The Year of the Rabbit hops in today, Feb 3rd, with a 15-day party involving a feast of symbolic food, visits to relatives and friends and general merry making with age-old traditions such as lion and dragon dances. All around the world, folks of Chinese descent will celebrate (or not, as the case may be) in different ways, depending on which region in China they trace their lineage from.

Celebrations commence with food, family and firecrackers – in an elaborate reunion dinner with relatives on the eve of the new year, when entire pigs, ducks, chickens (for unity and happiness) or whole fish (symbolizing prosperity) are served, alongside other foods which symbolize luck (tangerines), fertility (eggs and seeds), prosperity (pomelo) and longevity (noodles). Sweets and firecrackers round off the evening’s festivities.

The next morning, children wish their parents and grandparents a happy and healthy year ahead, while older and married members of the family present kids with packets of money known as hong bao. The first day of the Chinese New Year is like having Yom Kippur (the Jewish Day of Remembrance) and Rosh Hashana (Jewish new year) rolled into one – all is forgiven, grudges cast aside, and families look forward to a fresh and happy beginning.

Alexander Lee, who with his wife Sue Sein, own Sesame on Bloomfield Ave, talked to Baristanet about how their family will ring in the new year.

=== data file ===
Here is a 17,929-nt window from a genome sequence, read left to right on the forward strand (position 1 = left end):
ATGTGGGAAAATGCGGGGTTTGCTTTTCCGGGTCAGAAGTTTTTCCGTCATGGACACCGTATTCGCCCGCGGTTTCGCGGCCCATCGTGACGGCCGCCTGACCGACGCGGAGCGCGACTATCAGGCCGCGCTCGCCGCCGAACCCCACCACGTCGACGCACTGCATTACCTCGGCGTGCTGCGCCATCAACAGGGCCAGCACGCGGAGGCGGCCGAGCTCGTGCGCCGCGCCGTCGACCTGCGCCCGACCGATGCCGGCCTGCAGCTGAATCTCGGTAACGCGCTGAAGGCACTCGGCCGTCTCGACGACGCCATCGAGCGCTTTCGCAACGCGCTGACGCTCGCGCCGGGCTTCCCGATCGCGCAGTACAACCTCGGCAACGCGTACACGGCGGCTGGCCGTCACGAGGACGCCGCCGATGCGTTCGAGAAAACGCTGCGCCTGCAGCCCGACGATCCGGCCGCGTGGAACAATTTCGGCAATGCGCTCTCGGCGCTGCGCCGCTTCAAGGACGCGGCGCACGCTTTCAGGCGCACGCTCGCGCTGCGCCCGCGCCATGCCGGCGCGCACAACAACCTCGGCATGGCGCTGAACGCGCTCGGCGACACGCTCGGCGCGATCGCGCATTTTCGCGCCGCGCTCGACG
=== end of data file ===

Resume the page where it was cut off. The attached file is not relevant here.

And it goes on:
“On the very last day of the year, we’ll have immediate family over for a big feast,” Lee said. “On the first day, we’ll visit relatives, bringing along gifts for the grownups and red packets (hong bao) for children. This continues for the first seven days of the year.”

“As for food, there is a standard of whole chicken, whole fish and lobster – basically the good stuff you don’t normally eat every day.”

The festival has its roots in myths and legends, and red is a fiery color worn to thwart a mythical beast which is said to be bent on the destruction of livestock and crops, as well as children. The beast’s Achilles’ heel, however, is a fear of noise, hence the firecrackers, lion and dragon dances enjoyed over the course of the fortnight.

Dumplings, which resemble money pouches and symbolize wealth, are eaten commonly in the north of China, while a new year cake – a sticky pudding of tapioca and sugar – is eaten in the south. The latter’s stickiness is yet another weapon against the mythical child-killing beast, whose gnashers are apparently no match for a glutinous tapioca cake that’s been steamed for 24 hours. (I haven’t attempted to make the pudding yet, but click here for a dumpling recipe and instructions.)

Enjoy the slideshow, which features images of Chinese new year celebrations, including the different symbolic foods (click on the Flickr link to see what each item stands for). And, if you’re so inclined, I’ve recounted a tale of old friendships and new year celebrations here.

To our readers, Gong Xi Fa Cai! Much health, happiness and prosperity to you all.

(This post was published on Baristanet Feb. 3, 2011)